You don't need a Pro Control to get some hands-on control of Pro Tools. You don't even need one of the 'supported' MIDI control surfaces: pretty much anything with knobs on will do.
There can't be many home studios that haven't been infiltrated by an Oxygen 8, or similar portable MIDI controller from the likes of M Audio, Edirol, Evolution, Kenton, Novation and others. It's incredibly easy to make use of all those knobs and sliders if you're using software like Reason or Live: you just use the 'learn' function to click on an on-screen parameter, then wiggle a hardware control, and the two are mapped together automatically. Of course this is far too effective and obvious an idea to have found its way into Pro Tools! (Actually, if I remember rightly, there was a MIDI learn function in Pro Tools years ago, but it was taken out.)
Pro Tools communicates with hardware control surfaces using a system of set 'controller personalities' or templates. There are four specific units that Pro Tools supports directly: Mackie's HUI, CM Labs' Motormix, JL Cooper's CS10 series, and Peavey's PC1600. If you have one of these you just hook it up, tell Pro Tools it's there in the Peripherals menu, and it'll work. In fairness, there are advantages to this scheme compared with the method of mapping hardware controls to on-screen parameters. The support is more sophisticated, allowing you to shuffle your controls across the mixer channels in banks of, say, eight at a time, and any open plug-ins have ready-to-go control, again with the ability to bank across the parameters to accommodate the number of knobs you have available.
But what if you don't have one of the devices on the sacred list? Well, quite a few devices can emulate one of those on the list. Examples of this are the Mackie Control, and Yamaha 02R and 01V mixers. The way these devices do this is to have templates that use exactly the same MIDI messages for altering each parameter as the control surface they are emulating. Pro Tools doesn't know it's being duped. Even if the manufacturer of your particular controller hasn't set up a Pro Tools template, you can do it yourself. All you need is a hardware controller that lets you edit the MIDI messages that each of its knobs, sliders and buttons emits, and a list of what those messages should be. Thankfully, even the humble Oxygen 8 lets you edit its rotary encoders, and Digidesign publish the full list for the CS10 template. Don't worry if you've never ventured all that deeply into MIDI messages, it's not as bad as you might think.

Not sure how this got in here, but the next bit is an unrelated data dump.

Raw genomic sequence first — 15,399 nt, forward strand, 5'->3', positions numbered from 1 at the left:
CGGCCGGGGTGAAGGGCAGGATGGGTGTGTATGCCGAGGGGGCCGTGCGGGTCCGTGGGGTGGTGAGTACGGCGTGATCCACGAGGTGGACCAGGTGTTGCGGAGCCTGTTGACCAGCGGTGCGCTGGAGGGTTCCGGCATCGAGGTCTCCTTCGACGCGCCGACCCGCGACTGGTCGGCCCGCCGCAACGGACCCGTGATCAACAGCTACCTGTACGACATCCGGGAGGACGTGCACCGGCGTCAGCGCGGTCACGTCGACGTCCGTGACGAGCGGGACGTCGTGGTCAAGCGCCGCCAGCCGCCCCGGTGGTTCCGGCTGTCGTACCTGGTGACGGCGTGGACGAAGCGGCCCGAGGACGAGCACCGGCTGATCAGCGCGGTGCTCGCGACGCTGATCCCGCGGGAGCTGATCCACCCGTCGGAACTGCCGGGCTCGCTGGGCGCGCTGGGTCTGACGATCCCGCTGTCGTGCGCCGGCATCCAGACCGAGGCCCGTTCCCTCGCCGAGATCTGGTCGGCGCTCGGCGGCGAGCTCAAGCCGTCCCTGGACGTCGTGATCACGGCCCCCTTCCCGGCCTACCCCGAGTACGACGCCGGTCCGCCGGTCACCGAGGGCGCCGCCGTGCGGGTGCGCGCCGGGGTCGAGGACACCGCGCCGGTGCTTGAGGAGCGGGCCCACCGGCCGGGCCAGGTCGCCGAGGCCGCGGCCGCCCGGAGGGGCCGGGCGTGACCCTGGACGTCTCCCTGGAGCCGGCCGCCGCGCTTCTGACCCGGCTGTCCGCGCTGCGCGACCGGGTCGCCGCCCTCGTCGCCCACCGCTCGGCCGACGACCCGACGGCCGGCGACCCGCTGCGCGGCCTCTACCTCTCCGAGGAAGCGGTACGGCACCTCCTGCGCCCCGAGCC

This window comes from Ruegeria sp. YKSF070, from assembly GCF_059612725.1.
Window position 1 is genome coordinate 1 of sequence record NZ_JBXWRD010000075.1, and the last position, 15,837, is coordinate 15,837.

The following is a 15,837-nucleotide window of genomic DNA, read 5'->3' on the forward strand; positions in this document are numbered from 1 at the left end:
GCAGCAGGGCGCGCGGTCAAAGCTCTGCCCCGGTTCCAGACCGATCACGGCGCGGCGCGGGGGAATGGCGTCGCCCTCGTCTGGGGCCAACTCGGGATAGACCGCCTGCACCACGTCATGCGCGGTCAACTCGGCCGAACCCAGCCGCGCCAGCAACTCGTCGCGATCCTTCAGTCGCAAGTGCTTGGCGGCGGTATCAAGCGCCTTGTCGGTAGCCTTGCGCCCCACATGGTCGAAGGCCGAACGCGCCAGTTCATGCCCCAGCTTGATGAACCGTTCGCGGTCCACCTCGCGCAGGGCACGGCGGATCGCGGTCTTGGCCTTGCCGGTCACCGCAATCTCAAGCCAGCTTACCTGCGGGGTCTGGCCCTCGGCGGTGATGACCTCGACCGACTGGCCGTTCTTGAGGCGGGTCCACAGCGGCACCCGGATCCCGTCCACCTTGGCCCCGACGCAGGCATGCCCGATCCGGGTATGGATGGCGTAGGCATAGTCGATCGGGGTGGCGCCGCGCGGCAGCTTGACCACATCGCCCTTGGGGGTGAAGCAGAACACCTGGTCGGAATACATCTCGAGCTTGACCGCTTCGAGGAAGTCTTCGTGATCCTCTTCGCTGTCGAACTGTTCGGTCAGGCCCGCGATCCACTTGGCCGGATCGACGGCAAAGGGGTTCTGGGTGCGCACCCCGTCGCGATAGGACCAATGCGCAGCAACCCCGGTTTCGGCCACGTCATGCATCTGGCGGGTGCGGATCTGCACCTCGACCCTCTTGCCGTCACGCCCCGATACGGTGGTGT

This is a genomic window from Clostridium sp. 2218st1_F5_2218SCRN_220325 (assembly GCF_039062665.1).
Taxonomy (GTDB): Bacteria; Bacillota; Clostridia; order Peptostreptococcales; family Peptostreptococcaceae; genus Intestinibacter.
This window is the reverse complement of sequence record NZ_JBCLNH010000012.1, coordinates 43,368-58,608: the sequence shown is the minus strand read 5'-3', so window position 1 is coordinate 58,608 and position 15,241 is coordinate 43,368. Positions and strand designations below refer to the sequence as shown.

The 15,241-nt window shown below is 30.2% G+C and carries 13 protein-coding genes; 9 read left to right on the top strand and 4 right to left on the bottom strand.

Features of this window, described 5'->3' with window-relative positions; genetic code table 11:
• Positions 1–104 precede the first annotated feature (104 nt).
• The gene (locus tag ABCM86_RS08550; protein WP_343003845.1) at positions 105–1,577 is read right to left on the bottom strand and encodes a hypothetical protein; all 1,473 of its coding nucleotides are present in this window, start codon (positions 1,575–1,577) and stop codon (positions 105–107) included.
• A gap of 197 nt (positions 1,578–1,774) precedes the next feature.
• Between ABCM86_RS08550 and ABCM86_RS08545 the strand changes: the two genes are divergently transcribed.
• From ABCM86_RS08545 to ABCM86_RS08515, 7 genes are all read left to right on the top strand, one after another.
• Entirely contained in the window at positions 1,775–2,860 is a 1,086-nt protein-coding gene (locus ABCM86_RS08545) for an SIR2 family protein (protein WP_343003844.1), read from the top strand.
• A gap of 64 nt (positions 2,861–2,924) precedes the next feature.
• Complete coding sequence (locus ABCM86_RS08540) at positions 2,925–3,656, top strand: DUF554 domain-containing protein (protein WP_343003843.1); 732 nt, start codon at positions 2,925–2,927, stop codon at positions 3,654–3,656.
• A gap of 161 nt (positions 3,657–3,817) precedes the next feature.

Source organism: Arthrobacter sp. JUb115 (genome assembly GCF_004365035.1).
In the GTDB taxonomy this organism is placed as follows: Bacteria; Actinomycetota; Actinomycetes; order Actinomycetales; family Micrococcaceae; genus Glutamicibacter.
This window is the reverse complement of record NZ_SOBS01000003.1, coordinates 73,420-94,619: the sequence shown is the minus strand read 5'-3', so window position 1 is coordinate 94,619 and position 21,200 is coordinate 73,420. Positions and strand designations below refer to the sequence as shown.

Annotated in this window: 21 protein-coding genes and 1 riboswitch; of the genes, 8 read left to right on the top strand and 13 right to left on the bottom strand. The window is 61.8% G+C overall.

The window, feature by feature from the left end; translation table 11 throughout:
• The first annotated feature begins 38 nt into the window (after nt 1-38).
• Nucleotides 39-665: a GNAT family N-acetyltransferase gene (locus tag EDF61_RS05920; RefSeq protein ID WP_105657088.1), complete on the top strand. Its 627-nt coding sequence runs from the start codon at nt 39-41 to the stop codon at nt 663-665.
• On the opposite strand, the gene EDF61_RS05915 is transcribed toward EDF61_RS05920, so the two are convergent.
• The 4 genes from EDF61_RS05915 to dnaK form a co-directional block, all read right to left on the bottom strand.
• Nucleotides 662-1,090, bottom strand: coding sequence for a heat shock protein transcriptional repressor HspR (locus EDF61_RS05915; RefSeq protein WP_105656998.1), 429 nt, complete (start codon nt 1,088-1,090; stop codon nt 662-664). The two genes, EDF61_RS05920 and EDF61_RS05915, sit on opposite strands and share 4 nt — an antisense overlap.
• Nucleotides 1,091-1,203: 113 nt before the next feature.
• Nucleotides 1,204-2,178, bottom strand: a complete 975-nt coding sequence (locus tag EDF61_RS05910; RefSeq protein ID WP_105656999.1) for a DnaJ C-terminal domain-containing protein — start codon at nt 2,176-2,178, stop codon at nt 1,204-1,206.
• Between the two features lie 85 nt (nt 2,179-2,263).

MIDI tracks work with the CS10 personality just the same as audio tracks, but also respond to (and record) standard MIDI Controller data such as volume and pan info. If you have a MIDI track in Record and are playing data into it, these controllers will be active without having to go through the process of programming the CS10 data. Additionally, whatever is receiving the MIDI from the output of the MIDI track may be able to make use of MIDI CC data. This provides an alternative way of controlling soft synths from hardware. If the manufacturer of the plug-in has implemented control data, each parameter on the virtual instrument will have been assigned a control value. Hopefully, this information will be published so you can program your controller to map to the controls you're interested in. In any case many of the CC data numbers are specified for standard uses like envelopes, so with any luck some of your controls will be mapped anyway.
Any moves you make can be recorded as continuous data by dropping the MIDI track into Record, instead of using Pro Tools ' standard automation system. Once again, all this is a bit fiddly, especially compared with the fast 'learn' method employed by Reason and Live. There is hope however, if Arturia's Minimoog plug-in is anything to go by. This RTAS synth has had control data learning functionality built in by the developers. The screen shot shows this in action. Command-clicking on any parameter in the plug-in window brings up a small window with control options. All that the user needs to do is click Learn and move a knob or slider on their MIDI controller. The plug-in will map that parameter to whatever CC value the controller is giving out, which is a whole lot easier than having to edit the hardware to match the software! Pat on the back to Arturia.
There are various MIDI data types available in addition to the standard 'I hit this key that hard' kind of thing. Of particular interest to us here is the 'CC' or Continuous Controller class of messages. Each chunk of MIDI CC data contains several pieces of information: a number from 0-127 that identifies what it controls, a value determined by the position of the control input, and the MIDI channel number. All the controls that make up the CS10 template are of the CC variety and act very consistently: for a start they are all on MIDI channel 16, and have a full range of 0-127. Switch parameters that only have two states, either pressed down or not, are considered by Pro Tools to have been pressed if they receive a value of 127. Switches act like toggles, so consecutive presses and CC values of 127 will turn the switch on and off.